Highlights from the news file for Tuesday, Aug. 8———OTTAWA LOOKING TO BEEF UP BLOOD/ALCOHOL RULES: Federal Justice Minister Jody Wilson-Raybould is considering lowering the legal alcohol limit for licensed drivers, according to a letter she sent to her Quebec counterpart. In the correspondence to Stephanie Vallee dated on May 23, Wilson-Raybould suggests lowering the limit to 50 milligrams of alcohol per 100 millilitres of blood from the current 80 milligrams. The federal minister said the change would “make it easier to fight the danger posed by drivers who have consumed alcohol.” She said the current rules were established after research indicated the risk of being involved in a car crash was twice as likely when a driver has 80 milligrams of alcohol per 100 millilitres of blood in his or her system. Wilson-Raybould said the risk is twice as high at 50 milligrams and close to three times as high for 80 milligrams, “and the risk increases exponentially after that.”———GUNS AT BORDER WITH ‘ALARMING FREQUENCY’: Six Americans have been charged with bringing handguns across the New Brunswick border so far this summer, as a Canadian prosecutor says it’s proving difficult to let otherwise law-abiding people know they can’t bring firearms on vacation. “The offences continue to occur with alarming frequency during the summer months,” federal prosecutor Peter Thorn said from Hampton, N.B. Five men — three from Florida, two from New England — pleaded guilty and were fined between $1,500 and $2,000, he said. Thorn, who has prosecuted these cases for years, said most of the people caught are “respectful and law abiding citizens of the U.S.A.” who are unaware handguns are either restricted or prohibited in Canada. He said many don’t realize they can legally declare firearms and leave them behind as they enter the country. Many of the tourists are 60 and older, and from the South.———TRUMP WARNS NORTH KOREA OF ‘FIRE AND FURY’: U.S. President Donald Trump says that North Korea “had best not make any more threats to the United States” or “they will be met with fire and fury like the world has never seen.” Trump issued the warning during a briefing on opioid addiction at his golf course in Bedminster, N.J. A Japanese defence paper and a U.S. media report said Tuesday that North Korea may have successfully produced a miniaturized nuclear warhead that can fit inside its missiles. That’s a key benchmark in the country’s attempt to become a full-fledged nuclear power. Washington’s alarm over North Korean leader Kim Jong Un’s pursuit of a nuclear capability has intensified in the past month after the North conducted two tests of intercontinental ballistic missiles last month.———CANADIAN TEAM TAKING PRECAUTIONS DUE TO STOMACH VIRUS: Canada is moving some of its athletes into new accommodations at the world track and field championships to avoid a stomach bug. Athletes still to arrive in town will stay at a different hotel than the one in central London, where nine Canadian athletes and staff members have become ill, Canadian team doctor Paddy McCluskey said Tuesday. And several Canadian athletes have been moved to higher floors in the hotel. Canadian Eric Gillis dropped out of Sunday’s marathon around the 30-kilometre mark a couple of days after falling ill, and sprinter Aaron Brown said he’d been quarantined after catching the norovirus, which causes vomiting, diarrhea, a low-grade fever and abdominal pain. “The last two days have been better for us in terms of new cases, so I’m really hopeful we’re coming out the other end,” McCluskey said. The outbreak was another bad break for the Canadian team which lost stars Andre De Grasse and Derek Drouin to injury.———ANGUS REJOINS NDP LEADERSHIP CAMPAIGN: NDP leadership hopeful Charlie Angus is shifting back into campaign mode this week after taking a step back to support a gravely ill sibling — a difficult decision for the Ontario MP juggling heightened personal and political demands. After missing last week’s leadership debate in Victoria, B.C., Angus said he has decided to hit the road again while he keeps a close eye on his sister’s health. It is a critical point in the race to replace Tom Mulcair, Angus added, noting his team is trying to strike an appropriate balance. “It is hard to juggle all the balls in the air because you have a campaign that is firing at all cylinders,” Angus said. “It is hard to explain, you want to be there for your sister at all times but you also have to go out and keep pushing the campaign.” The next few weeks of the race will be key for all candidates — the others are Ontario legislator Jagmeet Singh, Manitoba MP Niki Ashton and Quebec MP Guy Caron — as they seek to sign up as many members as possible ahead of an Aug. 17 registration cutoff.———SYSTEMIC RACISM CONSULTATIONS DIVIDING QUEBEC: Quebec is being widely criticized for its plan to launch public consultations on systemic racism, even by those who agree visible minorities face many structural barriers in the province. The debate has highlighted a deep divide among Quebec’s political left, with some people saying the consultations encourage an ideology of victimhood and demonize the province as inherently racist. Some civil rights activists argue the consultations are meaningless unless the government is finally prepared to hold its institutions accountable for failing to uphold racial diversity. Moreover, activists say they will increasingly use the court system to push through changes in society regardless of what comes out of the government’s consultations. Quebec has asked its human rights commission to launch public consultations on systemic discrimination and racism. Only discussion on discrimination involving race, colour or ethnic and national origin will be allowed when the hearings begin in September. The goal, the government said, is to forge “concrete and durable” solutions in order to “fight these problems.”———SMALL GROUP PROFITING FROM AIRBNB RENTALS, STUDY FINDS: New research suggests a small number of large commercial property owners are the most successful on Airbnb and are eating up the local supply of housing in Canada’s three largest cities in the process. A team of urban planners from McGill University looked at Airbnb trends in Montreal, Vancouver and Toronto and noted a 50 per cent increase in the number of short-term rental properties year over year. Using figures from an analytics firm, lead author David Wachsmuth says his team found that 10 per cent of hosts account for the lion’s share of yearly revenue in the three Canadian cities. The study, which is entitled “Short-term Cities: Airbnb’s Impact on Canadian Housing Markets,” published Tuesday. Airbnb is calling the McGill study baseless and says data was manipulated to misrepresent the profile of Airbnb hosts. A spokeswoman says 80 per cent of its users engage in short-term rentals of their primary residence to earn additional money.———HIP BONE DISCOVERY SHAKES UP DINO FAMILY TREE: Dinosaur hip bones unearthed by a University of Alberta paleontology student are shaking up the family tree of a group of small meat-eaters that lived 75 million years ago. Aaron van der Reest found the pelvis of what was believed to be a Troodon formosus three years ago in Dinosaur Provincial Park southeast of Calgary. But the pubis bone of the dinosaur was rotated backward instead of pointing straight down, like in other specimens. After further research, it was determined that Troodon formosus is no longer a valid classification. Two new species have taken its place, and there could be even more to follow as more bones are examined. One of the new species was named for van der Reest’s late mother. She died of cancer a year before the discovery. Van der Reest says she’d probably be amused that a dinosaur was named after her and it was the least he could do to honour her memory.———MAN CHALLENGES CFIA RULING ON WEST BANK WINES: A Winnipeg man says he is challenging a decision made by the federal food inspection agency last month that allowed two wines produced in the West Bank region to continue to be sold in Canada with the label “Product of Israel.” David Kattenburg, a university instructor, says his lawyer has filed a formal complaint with the Canadian Food Inspection Agency’s complaints and appeals office, claiming the agency did not follow Canadian and international law in making its decision. The CFIA ruled in July that two wines, made at the Psagot Winery and Shiloh Winery in the West Bank, could be sold in Canada with the label “Product of Israel” because of the terms of the Canadian-Israel Free Trade Agreement. The Canadian government does not recognize permanent Israeli control over several territories occupied in 1967, including the West Bank. But under the agreement cited by the CFIA, Israel refers to any territory where the country’s customs laws are applied. Kattenburg says labelling the West Bank wines as originating in Israel is fraudulent.———TORONTO COP HELPS ALLEGED SHOPLIFTER: A Toronto police officer who purchased a shirt and tie for an alleged shoplifter after learning the young man needed the items for an upcoming job interview said Tuesday that he wanted to show kindness to someone who had fallen on hard times. Const. Niran Jeyanesan said the case unfolded Sunday night when he and his partner were called to a Walmart in the city’s north end in response to a report of shoplifting. The would-be thief had attempted to steal a long-sleeved shirt, a tie and a pair of socks, he said, adding such items are not common targets for shoplifters. Jeyanesan said the unusual merchandise prompted him to try and dig deeper and find out the reasons behind the teen’s actions. The story he heard was of a young man in a time of crisis, he said. His family had recently lost their home after his father — the main bread-winner — fell seriously ill, he said, adding the 18-year-old felt mounting pressure to fill the financial void and help provide for his parents and younger siblings.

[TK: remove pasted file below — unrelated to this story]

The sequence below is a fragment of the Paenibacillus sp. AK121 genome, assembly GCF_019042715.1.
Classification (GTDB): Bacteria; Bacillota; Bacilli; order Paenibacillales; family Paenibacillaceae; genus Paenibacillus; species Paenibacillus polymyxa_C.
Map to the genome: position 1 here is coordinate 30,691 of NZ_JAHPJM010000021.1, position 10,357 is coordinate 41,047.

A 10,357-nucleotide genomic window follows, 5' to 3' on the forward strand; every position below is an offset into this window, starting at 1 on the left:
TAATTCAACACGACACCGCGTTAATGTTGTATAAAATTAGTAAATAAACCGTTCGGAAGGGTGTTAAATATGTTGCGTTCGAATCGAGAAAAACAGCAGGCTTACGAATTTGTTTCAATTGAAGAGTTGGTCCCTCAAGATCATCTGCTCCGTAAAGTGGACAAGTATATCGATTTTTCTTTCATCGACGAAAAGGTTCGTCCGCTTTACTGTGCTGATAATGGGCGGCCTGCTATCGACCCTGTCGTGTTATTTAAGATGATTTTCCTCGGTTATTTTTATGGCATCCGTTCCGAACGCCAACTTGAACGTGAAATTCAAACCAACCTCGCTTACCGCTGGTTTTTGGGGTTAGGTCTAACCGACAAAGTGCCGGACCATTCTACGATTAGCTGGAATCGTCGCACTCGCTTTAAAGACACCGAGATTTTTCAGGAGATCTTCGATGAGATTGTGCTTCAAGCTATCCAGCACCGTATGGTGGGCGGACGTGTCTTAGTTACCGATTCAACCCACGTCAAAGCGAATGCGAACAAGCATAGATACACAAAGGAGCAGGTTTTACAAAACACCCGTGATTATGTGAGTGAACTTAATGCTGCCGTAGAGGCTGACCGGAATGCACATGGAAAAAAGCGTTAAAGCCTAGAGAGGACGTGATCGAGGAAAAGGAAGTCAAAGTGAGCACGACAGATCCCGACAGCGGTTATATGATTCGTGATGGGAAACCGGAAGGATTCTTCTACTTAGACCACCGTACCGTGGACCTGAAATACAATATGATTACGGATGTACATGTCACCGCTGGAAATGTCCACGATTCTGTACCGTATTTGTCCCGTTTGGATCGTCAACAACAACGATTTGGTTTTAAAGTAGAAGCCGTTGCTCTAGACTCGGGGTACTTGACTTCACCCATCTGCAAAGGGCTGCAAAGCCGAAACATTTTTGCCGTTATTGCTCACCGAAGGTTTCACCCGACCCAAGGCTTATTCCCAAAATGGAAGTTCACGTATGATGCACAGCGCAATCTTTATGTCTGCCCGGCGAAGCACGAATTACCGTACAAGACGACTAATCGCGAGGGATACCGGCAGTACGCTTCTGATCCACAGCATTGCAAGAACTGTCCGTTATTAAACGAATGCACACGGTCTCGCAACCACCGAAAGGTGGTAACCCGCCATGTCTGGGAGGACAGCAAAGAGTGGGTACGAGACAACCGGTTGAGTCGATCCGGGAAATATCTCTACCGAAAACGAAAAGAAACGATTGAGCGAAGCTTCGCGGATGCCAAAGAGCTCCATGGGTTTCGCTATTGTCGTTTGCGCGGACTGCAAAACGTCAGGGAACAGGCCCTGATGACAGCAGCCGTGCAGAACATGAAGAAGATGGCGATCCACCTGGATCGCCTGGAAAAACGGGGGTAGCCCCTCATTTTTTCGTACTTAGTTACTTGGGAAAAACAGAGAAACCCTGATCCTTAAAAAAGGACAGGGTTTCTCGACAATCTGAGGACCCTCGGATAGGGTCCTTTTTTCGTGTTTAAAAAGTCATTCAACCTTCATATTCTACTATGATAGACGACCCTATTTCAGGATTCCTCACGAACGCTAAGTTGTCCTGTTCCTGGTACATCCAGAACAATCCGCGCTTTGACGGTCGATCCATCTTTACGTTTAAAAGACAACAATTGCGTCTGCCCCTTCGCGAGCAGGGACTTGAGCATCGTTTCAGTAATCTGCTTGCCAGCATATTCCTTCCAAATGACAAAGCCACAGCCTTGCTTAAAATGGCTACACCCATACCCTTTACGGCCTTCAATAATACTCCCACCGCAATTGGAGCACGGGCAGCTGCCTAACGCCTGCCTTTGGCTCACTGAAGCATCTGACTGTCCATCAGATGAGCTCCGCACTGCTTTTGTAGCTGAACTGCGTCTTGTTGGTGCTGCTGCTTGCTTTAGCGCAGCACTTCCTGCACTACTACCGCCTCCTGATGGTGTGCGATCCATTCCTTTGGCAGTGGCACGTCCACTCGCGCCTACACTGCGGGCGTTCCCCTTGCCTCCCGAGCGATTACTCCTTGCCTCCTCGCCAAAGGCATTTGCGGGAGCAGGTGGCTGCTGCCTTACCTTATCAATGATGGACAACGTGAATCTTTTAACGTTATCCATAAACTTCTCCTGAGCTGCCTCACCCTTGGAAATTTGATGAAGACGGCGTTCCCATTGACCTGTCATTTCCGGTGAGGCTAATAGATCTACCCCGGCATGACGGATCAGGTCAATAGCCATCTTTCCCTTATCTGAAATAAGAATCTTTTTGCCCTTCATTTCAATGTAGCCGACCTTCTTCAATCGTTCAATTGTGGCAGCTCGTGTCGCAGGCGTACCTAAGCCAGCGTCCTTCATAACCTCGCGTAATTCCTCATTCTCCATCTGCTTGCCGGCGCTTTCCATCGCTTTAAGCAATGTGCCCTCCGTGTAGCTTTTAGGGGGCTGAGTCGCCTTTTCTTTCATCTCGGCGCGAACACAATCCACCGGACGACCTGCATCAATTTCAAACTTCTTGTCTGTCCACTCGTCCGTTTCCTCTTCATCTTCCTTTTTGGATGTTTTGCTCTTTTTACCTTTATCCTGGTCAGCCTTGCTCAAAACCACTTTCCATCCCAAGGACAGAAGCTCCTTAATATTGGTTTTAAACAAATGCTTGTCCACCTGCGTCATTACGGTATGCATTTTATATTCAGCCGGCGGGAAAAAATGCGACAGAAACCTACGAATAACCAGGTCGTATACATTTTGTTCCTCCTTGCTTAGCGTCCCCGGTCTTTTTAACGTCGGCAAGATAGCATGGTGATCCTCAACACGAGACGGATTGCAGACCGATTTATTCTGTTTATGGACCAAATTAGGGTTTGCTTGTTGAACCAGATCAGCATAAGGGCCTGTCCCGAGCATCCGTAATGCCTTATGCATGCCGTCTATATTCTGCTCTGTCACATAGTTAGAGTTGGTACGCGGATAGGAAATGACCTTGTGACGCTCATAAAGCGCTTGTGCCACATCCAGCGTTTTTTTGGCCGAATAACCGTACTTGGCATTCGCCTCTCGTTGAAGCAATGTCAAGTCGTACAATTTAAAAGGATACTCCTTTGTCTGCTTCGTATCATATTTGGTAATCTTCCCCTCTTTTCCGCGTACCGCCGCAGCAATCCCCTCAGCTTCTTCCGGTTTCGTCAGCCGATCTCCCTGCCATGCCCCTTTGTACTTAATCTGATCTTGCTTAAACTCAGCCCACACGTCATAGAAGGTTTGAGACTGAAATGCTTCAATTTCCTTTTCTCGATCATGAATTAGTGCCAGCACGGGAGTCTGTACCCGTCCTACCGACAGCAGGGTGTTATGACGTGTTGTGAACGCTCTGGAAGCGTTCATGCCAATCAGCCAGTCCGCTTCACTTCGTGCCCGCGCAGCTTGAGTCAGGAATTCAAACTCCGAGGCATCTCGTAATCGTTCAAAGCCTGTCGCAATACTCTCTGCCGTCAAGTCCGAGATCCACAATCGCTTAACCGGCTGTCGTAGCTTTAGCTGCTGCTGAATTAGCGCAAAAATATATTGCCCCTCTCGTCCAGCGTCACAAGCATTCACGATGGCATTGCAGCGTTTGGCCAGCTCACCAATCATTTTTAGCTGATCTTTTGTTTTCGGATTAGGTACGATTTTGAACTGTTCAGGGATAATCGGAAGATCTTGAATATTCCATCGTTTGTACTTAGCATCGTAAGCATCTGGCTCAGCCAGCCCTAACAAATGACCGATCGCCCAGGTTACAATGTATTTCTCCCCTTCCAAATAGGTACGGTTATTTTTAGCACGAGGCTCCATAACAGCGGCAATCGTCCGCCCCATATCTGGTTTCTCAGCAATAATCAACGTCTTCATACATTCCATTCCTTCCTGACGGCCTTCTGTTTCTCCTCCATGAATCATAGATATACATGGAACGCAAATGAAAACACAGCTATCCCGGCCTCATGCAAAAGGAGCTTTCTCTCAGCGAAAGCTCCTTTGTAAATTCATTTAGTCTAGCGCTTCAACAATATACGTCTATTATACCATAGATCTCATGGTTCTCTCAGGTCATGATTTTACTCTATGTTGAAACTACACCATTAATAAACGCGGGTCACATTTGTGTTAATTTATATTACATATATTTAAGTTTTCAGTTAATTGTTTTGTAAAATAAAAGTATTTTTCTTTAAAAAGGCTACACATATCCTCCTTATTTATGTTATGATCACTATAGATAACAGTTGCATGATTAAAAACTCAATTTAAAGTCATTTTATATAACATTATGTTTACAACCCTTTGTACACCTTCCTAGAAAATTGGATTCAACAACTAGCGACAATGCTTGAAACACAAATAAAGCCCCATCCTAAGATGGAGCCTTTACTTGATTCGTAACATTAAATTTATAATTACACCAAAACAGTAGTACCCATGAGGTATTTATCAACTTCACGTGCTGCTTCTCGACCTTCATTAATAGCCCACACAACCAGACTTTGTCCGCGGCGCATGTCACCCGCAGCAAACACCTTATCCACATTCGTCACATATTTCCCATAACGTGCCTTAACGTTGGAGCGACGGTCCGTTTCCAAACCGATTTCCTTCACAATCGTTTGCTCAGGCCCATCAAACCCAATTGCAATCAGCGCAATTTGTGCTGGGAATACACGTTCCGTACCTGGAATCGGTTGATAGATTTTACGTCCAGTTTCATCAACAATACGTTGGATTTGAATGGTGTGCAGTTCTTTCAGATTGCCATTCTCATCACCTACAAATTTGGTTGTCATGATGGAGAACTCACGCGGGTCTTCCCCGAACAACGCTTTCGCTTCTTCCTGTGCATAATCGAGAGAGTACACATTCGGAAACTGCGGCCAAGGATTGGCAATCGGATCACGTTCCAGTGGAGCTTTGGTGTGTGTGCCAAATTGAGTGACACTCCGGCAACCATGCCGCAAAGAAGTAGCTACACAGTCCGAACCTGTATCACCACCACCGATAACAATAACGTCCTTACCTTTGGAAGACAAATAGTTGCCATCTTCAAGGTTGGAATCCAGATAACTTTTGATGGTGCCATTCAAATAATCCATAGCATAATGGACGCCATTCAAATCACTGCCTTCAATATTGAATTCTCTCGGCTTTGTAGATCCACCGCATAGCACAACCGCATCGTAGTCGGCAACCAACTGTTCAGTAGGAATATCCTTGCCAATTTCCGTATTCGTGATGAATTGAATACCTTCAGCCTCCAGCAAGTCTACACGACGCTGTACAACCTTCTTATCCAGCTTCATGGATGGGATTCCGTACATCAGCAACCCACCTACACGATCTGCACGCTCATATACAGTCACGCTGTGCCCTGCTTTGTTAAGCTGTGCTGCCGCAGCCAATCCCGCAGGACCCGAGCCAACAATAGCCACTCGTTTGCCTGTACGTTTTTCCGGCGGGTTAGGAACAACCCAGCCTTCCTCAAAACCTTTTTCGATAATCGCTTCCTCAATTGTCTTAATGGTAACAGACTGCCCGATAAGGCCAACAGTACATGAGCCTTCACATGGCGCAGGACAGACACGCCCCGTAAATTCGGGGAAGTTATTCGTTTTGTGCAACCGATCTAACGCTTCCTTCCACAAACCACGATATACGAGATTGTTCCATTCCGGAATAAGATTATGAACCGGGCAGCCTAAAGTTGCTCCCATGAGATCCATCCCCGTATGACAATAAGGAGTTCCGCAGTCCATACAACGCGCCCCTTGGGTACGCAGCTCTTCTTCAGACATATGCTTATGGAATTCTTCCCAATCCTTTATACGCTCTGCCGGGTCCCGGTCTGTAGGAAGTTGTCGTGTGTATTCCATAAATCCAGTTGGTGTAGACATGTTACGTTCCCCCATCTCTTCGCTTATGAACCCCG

Facebook Twitter Google+LinkedInPinterestWhatsApp#Bahamas, January 11, 2018 – Nassau – At the recent Opening Reception for “Medium” and the Unveiling of the Gates Commission at the National Art Gallery, Minister of Youth, Sports and Culture the Hon. Michael Pintard said in his view culture can have a calming effect if applied to issues of concern currently being dealt with in society.For example, in the ongoing fight against crime Minister Pintard said: “If you take the young man who has a case of self-hatred – which enables him to take the life of someone who looks identical to him, who sounds just like him – and you were to introduce him to a setting like this, where he is able to recognize skills that he has that have never been validated in the society, he begins to see the world differently,” Minister Pintard said. “He begins to explore certain things in his mind and, more importantly, in his heart, he – or she – has an epiphany.”Minister Pintard said that what his Ministry is doing is asking individuals in society to embrace the creative within themselves. He added that it could aid in taking the thousands of “disconnected” young people and reconnect them to themselves through the Arts, presenting Bahamian society with a reasonable chance of “doing something transformative” in The Bahamas.Minister Pintard reiterated that it was important to use art as a “national development tool” that helps Bahamian society see the value of the industry, and an image of themselves that they could be in love with and embrace.“It is art that helps us to dismantle the xenophobia that exists in so many societies in The Bahamas, that helps us to look beyond the socio-economic brackets and embrace people from all strata,” he said.Minister Pintard also suggested that art is the “glue” that helps to bring Bahamian society together. “Let us continue to fund the Arts,” Minister Pintard said to patrons, in particular, that evening.“I honestly believe that we can start a revolution in this country,” he said. “We wish for our young people to pursue their passion and, of course, to make their passion pay their bills.“We have far too many surgeons holding a scalpel when they would really rather be holding a paintbrush or a torch to cut a piece of iron – far too many persons who are displaced because they have not had enough ‘face time’ with themselves, quiet time, and courage to pursue their passion.”By: Eric Rose (BIS) Facebook Twitter Google+LinkedInPinterestWhatsApp Related Items: